Eleven hours is not a long time to decide your future, even if just for the next few months.
That was all the time Kaylah Rawson (18) had to decide whether she would stay in Canada or return to New Zealand, as the impact of Covid-19 started to be felt.
The former Waitaki Girls’ High School pupil left New Zealand in mid-January to spend a year working at Camp Kindle, for children affected by cancer, near Calgary in Canada.
Then, Covid-19 was declared as a global health emergency.
One day her boss told her the camp would continue, then the next she was told her job was no longer secure.
She was given the options of remaining at the camp at her own risk or leaving at 4am the next day.
“I was the only one who decided to come home out of my friends,” Miss Rawson said.
“I got a message three days later saying the camp had shut down and the girls who I [worked there] with were calling me in tears.”
Until the camp closure was confirmed, Miss Rawson was not sure if she had made the right decision.
“It all happened so fast, it was pretty crazy.”
Although she had limited skiing experience, Miss Rawson had been hoping to learn as much as she could on the Canadian slopes.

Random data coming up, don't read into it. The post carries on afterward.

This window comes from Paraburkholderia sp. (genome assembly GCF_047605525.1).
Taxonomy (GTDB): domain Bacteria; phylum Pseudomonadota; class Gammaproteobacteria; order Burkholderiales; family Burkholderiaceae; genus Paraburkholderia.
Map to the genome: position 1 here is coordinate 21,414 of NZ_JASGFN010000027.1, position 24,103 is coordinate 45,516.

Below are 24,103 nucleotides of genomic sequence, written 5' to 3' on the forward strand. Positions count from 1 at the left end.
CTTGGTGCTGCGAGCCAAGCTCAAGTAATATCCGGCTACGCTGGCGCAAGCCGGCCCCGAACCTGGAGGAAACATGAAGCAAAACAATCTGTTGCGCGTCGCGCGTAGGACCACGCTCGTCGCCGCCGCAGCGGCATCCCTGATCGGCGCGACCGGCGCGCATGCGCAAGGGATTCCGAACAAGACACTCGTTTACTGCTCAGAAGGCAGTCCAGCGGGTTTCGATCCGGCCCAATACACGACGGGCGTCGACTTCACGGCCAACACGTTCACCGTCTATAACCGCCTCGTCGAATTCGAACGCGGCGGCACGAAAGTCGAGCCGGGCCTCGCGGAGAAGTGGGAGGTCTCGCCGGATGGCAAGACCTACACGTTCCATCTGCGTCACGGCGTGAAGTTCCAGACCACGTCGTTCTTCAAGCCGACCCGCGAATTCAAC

She had travelled to Canada with another former Waitaki Girls’ High School pupil, Ruby Smaill, who was working at another camp.
The pair got home just before the Level 4 lockdown in New Zealand and self-quarantined for two weeks.
“The rush coming home was just nuts.
“It was scary. People had these big gas masks on; it was very intimidating.
“Auckland Airport at five o’clock in the morning was packed, you couldn’t even move with your trolley.
“I was freaking out at the time, but it makes quite a good story.”
Even though it was cut short, Miss Rawson said she loved her time in Canada.
“I definitely have a different perspective on things, to see how kids who are affected by cancer react to situations.
“Just talking to some of them was so rewarding.”
Miss Rawson is still weighing up her options for the rest of the year.
“Ruby and I are thinking of doing a ski instructor course in Queenstown or Wanaka still going,” she said.
Until then, she would remain in Oamaru, and said she was enjoying taking a break and spending more time with her family.